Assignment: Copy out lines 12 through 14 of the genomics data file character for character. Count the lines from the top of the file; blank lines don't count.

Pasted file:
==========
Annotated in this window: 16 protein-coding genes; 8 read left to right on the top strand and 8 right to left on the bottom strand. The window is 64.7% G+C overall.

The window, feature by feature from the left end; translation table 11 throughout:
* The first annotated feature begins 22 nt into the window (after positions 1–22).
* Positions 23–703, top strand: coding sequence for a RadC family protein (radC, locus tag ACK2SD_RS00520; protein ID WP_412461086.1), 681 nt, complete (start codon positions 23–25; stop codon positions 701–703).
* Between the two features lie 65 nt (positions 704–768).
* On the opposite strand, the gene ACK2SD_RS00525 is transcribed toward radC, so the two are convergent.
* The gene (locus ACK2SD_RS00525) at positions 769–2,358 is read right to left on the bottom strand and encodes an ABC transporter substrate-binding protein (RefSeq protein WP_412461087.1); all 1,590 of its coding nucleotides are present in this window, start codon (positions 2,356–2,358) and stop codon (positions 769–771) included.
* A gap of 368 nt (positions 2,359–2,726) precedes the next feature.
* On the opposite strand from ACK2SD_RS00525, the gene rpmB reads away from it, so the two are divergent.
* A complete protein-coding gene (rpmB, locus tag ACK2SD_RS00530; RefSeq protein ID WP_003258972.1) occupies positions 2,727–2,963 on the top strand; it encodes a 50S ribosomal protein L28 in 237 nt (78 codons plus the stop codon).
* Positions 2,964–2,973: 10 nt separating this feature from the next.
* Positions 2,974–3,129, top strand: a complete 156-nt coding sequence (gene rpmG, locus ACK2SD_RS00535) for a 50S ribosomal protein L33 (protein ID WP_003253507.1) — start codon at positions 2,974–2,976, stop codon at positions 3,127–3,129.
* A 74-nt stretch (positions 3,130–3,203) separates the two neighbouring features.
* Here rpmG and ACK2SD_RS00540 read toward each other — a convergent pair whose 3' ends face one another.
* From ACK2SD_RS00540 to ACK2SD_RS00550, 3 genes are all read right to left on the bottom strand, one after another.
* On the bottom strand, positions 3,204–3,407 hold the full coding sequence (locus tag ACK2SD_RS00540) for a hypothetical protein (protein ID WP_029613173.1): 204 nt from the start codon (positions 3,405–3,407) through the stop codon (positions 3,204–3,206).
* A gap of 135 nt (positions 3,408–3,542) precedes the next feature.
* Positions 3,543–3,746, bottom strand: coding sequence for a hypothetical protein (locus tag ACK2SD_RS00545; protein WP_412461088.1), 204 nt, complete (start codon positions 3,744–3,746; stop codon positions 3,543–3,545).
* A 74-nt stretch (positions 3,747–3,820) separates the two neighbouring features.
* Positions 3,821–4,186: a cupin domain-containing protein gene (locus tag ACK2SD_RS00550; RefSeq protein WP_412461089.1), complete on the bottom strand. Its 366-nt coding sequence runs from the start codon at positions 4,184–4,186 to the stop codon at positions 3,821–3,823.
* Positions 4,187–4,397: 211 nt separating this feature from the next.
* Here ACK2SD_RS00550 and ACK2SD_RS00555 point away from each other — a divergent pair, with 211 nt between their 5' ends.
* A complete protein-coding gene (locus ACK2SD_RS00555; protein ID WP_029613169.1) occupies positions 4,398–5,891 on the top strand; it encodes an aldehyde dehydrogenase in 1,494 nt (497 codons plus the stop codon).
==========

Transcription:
* Positions 2,974–3,129, top strand: a complete 156-nt coding sequence (gene rpmG, locus ACK2SD_RS00535) for a 50S ribosomal protein L33 (protein ID WP_003253507.1) — start codon at positions 2,974–2,976, stop codon at positions 3,127–3,129.
* A 74-nt stretch (positions 3,130–3,203) separates the two neighbouring features.
* Here rpmG and ACK2SD_RS00540 read toward each other — a convergent pair whose 3' ends face one another.